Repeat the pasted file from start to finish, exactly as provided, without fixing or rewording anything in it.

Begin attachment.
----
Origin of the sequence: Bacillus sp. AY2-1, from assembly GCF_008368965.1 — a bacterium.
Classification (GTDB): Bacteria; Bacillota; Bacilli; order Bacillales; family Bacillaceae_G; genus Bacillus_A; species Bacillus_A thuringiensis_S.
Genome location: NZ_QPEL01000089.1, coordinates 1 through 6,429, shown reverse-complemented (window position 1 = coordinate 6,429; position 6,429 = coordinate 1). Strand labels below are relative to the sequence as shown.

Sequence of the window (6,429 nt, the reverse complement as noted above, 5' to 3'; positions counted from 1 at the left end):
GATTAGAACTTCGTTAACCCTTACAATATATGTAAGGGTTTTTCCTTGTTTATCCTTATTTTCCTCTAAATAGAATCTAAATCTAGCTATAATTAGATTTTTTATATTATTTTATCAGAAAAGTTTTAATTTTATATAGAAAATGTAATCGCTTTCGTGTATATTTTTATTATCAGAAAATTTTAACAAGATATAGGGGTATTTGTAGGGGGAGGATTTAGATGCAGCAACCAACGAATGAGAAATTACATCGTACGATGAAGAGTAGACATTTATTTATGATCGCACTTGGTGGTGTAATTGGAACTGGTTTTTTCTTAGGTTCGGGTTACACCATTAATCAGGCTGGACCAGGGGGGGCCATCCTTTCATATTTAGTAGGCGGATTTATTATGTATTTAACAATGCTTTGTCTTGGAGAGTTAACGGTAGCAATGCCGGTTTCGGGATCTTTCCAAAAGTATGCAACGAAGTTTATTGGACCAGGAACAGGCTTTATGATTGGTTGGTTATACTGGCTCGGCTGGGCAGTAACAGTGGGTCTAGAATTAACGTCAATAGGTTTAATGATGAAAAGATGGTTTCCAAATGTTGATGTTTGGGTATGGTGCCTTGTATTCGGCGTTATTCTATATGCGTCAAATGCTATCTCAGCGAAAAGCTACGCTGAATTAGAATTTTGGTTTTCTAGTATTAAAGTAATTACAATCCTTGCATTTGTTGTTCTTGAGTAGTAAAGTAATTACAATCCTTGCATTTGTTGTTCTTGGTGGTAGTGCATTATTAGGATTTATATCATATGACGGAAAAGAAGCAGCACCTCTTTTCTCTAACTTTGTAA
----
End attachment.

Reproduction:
Origin of the sequence: Bacillus sp. AY2-1, from assembly GCF_008368965.1 — a bacterium.
Classification (GTDB): Bacteria; Bacillota; Bacilli; order Bacillales; family Bacillaceae_G; genus Bacillus_A; species Bacillus_A thuringiensis_S.
Genome location: NZ_QPEL01000089.1, coordinates 1 through 6,429, shown reverse-complemented (window position 1 = coordinate 6,429; position 6,429 = coordinate 1). Strand labels below are relative to the sequence as shown.

Sequence of the window (6,429 nt, the reverse complement as noted above, 5' to 3'; positions counted from 1 at the left end):
GATTAGAACTTCGTTAACCCTTACAATATATGTAAGGGTTTTTCCTTGTTTATCCTTATTTTCCTCTAAATAGAATCTAAATCTAGCTATAATTAGATTTTTTATATTATTTTATCAGAAAAGTTTTAATTTTATATAGAAAATGTAATCGCTTTCGTGTATATTTTTATTATCAGAAAATTTTAACAAGATATAGGGGTATTTGTAGGGGGAGGATTTAGATGCAGCAACCAACGAATGAGAAATTACATCGTACGATGAAGAGTAGACATTTATTTATGATCGCACTTGGTGGTGTAATTGGAACTGGTTTTTTCTTAGGTTCGGGTTACACCATTAATCAGGCTGGACCAGGGGGGGCCATCCTTTCATATTTAGTAGGCGGATTTATTATGTATTTAACAATGCTTTGTCTTGGAGAGTTAACGGTAGCAATGCCGGTTTCGGGATCTTTCCAAAAGTATGCAACGAAGTTTATTGGACCAGGAACAGGCTTTATGATTGGTTGGTTATACTGGCTCGGCTGGGCAGTAACAGTGGGTCTAGAATTAACGTCAATAGGTTTAATGATGAAAAGATGGTTTCCAAATGTTGATGTTTGGGTATGGTGCCTTGTATTCGGCGTTATTCTATATGCGTCAAATGCTATCTCAGCGAAAAGCTACGCTGAATTAGAATTTTGGTTTTCTAGTATTAAAGTAATTACAATCCTTGCATTTGTTGTTCTTGAGTAGTAAAGTAATTACAATCCTTGCATTTGTTGTTCTTGGTGGTAGTGCATTATTAGGATTTATATCATATGACGGAAAAGAAGCAGCACCTCTTTTCTCTAACTTTGTAA